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Lecture 3

LAWS 2302 Lecture 3: LAWS 2302: Criminal Law Lecture 3
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Department
Law
Course
LAWS 2302
Professor
Mike Smith
Semester
Fall

Description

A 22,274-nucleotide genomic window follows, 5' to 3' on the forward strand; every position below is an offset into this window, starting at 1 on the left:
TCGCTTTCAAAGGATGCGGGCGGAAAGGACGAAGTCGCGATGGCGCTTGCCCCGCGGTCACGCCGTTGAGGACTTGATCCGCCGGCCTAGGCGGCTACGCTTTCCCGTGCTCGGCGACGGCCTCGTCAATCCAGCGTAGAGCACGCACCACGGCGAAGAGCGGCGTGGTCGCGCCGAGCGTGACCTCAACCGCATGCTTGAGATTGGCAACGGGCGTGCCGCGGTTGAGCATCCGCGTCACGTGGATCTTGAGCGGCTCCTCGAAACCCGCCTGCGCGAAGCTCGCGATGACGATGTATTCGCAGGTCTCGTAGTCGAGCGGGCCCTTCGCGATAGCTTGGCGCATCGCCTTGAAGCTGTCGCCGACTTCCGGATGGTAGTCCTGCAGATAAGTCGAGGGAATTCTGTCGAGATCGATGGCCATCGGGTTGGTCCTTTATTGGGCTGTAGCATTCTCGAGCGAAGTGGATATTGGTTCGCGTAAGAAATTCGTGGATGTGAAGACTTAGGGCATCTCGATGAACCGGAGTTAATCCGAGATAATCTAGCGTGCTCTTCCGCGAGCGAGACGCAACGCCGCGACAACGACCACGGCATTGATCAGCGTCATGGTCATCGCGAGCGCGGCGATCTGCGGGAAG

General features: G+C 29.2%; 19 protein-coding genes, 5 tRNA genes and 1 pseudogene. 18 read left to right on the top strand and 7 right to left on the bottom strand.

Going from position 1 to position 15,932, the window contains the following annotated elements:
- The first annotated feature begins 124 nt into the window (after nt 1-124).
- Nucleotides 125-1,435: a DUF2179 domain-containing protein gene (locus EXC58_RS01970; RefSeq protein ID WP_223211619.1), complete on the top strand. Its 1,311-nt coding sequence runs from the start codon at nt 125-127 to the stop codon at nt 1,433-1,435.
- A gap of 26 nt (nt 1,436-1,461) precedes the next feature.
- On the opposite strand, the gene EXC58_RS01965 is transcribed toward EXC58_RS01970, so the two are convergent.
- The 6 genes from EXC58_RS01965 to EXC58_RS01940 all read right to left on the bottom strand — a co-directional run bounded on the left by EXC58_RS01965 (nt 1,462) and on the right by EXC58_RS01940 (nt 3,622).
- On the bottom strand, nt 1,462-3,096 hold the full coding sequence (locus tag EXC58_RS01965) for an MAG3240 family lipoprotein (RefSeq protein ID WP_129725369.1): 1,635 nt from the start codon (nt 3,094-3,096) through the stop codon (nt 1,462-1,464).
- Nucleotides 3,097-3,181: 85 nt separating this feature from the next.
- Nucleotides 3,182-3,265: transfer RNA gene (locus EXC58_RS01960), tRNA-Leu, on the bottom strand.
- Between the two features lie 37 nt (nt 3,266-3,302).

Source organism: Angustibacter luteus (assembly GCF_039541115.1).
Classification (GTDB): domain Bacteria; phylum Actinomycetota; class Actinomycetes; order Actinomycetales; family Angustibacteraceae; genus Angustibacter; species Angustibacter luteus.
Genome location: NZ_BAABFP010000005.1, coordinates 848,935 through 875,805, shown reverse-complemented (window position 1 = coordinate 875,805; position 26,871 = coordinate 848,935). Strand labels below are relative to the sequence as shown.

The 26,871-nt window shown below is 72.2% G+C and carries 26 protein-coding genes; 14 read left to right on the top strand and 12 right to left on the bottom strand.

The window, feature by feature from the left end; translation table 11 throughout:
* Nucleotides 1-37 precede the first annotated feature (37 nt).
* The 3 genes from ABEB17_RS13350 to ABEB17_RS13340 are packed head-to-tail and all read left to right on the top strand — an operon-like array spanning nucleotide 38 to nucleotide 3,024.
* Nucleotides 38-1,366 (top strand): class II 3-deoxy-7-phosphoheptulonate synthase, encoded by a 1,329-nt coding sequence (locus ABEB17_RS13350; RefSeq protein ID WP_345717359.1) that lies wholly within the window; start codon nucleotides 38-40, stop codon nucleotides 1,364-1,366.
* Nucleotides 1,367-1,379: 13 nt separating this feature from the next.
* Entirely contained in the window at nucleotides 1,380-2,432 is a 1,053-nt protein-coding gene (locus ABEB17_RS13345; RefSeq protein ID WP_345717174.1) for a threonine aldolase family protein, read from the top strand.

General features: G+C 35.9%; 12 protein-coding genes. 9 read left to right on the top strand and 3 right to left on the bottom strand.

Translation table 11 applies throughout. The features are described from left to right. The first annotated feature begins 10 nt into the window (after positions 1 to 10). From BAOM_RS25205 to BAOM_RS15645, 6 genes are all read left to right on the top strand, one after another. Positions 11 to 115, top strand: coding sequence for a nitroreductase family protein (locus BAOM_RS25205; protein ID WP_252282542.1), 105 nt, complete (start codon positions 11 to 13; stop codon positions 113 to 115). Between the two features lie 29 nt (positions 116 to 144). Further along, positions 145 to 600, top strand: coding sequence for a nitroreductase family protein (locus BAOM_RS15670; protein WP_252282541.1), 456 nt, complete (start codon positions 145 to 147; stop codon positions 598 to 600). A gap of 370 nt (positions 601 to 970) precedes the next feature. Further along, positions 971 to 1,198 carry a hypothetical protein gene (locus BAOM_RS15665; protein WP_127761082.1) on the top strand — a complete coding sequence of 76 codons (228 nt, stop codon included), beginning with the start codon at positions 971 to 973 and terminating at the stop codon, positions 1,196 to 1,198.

Lecture 3 Actus Reas cases: R v Jordan (1956): The defendant stabbed the victim. The victim was taken to hospital where he was given antibiotics after showing an allergic reaction to them. He was also given excessive amounts of intravenous liquids. He died of pneumonia 8 days after admission to hospital. At the time of death his wounds were starting to heal. Held: The victim died of the medical treatment and not the stab wound. The defendant was not liable for his death. Regina v Jordan: focusing on the actus reas (the question of law that needs to be answered and the judge determines whether the act causes the crime). Belmont was stabbed in the intestine and the doctors thought to give him antibiotics (they continued to give the anti biotics) but Belmont was allergic to the antibiotics and they found that when he died the stab wound was already healing and he died from pneumonia. Court came to the decision that Jordan did not cause the death of Belmont. Causation chain: Stabbing (actus reas) bad medicationpneumonia (iv drip into lungs) death. *Read case: R. v. Smith: there was a fight in an army and three different people got stabbed and the commanding officer asked who did it but one person said they killed him but Smith convicted of murder. Friend dropped victim twice who had a punctured lung, which made the victim more injured. Causation chain: Stabbingfall x 2 medication death. Act of commission. Jordan acquitted and smith was convicted. Belmont went on to live for several days whereas private Creed died within 12 hours. Belmont intestines were in the process of healing. The fall wasnt significant enough. If there is a significant break (like in the Jordan case, not a little break like the fall in the Smith case) in the causation change it is going to be hard for the crown to prove murder.
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